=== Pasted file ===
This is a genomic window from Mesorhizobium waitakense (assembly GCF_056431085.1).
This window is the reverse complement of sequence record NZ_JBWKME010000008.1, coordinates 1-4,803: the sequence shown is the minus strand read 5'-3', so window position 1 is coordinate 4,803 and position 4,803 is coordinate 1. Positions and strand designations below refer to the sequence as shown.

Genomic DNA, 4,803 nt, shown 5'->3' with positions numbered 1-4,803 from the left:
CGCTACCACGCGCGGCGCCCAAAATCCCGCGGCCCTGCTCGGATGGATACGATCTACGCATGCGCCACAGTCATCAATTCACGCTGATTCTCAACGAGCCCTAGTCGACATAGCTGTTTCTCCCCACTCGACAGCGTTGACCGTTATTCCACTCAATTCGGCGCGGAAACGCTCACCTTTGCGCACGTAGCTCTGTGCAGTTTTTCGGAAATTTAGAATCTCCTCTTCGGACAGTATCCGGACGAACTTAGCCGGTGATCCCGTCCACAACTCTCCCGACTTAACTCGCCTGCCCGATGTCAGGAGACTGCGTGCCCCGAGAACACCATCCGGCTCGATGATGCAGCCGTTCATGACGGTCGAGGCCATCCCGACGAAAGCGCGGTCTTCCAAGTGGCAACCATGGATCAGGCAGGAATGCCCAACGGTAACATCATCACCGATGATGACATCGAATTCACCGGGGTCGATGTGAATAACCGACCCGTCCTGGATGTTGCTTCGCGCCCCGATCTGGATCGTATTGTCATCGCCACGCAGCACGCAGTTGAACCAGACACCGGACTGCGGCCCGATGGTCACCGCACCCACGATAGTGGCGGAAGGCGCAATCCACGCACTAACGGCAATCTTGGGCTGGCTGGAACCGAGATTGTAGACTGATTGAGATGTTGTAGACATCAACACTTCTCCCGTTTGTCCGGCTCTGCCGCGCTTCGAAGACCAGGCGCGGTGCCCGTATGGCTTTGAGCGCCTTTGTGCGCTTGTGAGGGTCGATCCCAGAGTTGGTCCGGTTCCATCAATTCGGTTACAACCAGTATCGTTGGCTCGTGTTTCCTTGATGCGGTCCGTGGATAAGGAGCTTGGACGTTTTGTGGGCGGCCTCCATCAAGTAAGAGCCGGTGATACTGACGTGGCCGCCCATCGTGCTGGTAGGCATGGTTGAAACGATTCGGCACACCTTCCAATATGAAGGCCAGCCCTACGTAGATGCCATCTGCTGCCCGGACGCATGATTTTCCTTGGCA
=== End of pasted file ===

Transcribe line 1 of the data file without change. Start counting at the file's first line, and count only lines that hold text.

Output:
This is a genomic window from Mesorhizobium waitakense (assembly GCF_056431085.1).